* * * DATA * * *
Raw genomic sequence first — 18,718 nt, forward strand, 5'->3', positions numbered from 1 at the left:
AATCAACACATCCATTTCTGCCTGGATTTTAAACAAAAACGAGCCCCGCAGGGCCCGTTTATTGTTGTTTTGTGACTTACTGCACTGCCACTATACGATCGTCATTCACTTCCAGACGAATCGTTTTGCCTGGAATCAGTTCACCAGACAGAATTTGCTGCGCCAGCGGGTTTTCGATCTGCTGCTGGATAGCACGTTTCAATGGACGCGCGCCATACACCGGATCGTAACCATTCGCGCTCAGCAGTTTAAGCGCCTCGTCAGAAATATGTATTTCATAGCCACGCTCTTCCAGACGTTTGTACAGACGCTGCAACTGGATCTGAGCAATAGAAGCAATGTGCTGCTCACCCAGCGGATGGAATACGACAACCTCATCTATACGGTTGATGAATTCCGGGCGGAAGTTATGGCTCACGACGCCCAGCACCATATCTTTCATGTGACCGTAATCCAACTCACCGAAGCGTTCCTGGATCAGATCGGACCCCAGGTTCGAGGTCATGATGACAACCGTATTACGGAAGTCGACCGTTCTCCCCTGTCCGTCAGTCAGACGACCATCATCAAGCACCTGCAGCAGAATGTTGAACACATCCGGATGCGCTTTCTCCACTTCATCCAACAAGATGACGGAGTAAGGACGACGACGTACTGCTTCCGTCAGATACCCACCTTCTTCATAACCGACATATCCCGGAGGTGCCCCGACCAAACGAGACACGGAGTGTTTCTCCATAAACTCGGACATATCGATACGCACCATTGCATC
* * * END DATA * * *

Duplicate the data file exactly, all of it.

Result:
Raw genomic sequence first — 18,718 nt, forward strand, 5'->3', positions numbered from 1 at the left:
AATCAACACATCCATTTCTGCCTGGATTTTAAACAAAAACGAGCCCCGCAGGGCCCGTTTATTGTTGTTTTGTGACTTACTGCACTGCCACTATACGATCGTCATTCACTTCCAGACGAATCGTTTTGCCTGGAATCAGTTCACCAGACAGAATTTGCTGCGCCAGCGGGTTTTCGATCTGCTGCTGGATAGCACGTTTCAATGGACGCGCGCCATACACCGGATCGTAACCATTCGCGCTCAGCAGTTTAAGCGCCTCGTCAGAAATATGTATTTCATAGCCACGCTCTTCCAGACGTTTGTACAGACGCTGCAACTGGATCTGAGCAATAGAAGCAATGTGCTGCTCACCCAGCGGATGGAATACGACAACCTCATCTATACGGTTGATGAATTCCGGGCGGAAGTTATGGCTCACGACGCCCAGCACCATATCTTTCATGTGACCGTAATCCAACTCACCGAAGCGTTCCTGGATCAGATCGGACCCCAGGTTCGAGGTCATGATGACAACCGTATTACGGAAGTCGACCGTTCTCCCCTGTCCGTCAGTCAGACGACCATCATCAAGCACCTGCAGCAGAATGTTGAACACATCCGGATGCGCTTTCTCCACTTCATCCAACAAGATGACGGAGTAAGGACGACGACGTACTGCTTCCGTCAGATACCCACCTTCTTCATAACCGACATATCCCGGAGGTGCCCCGACCAAACGAGACACGGAGTGTTTCTCCATAAACTCGGACATATCGATACGCACCATTGCATC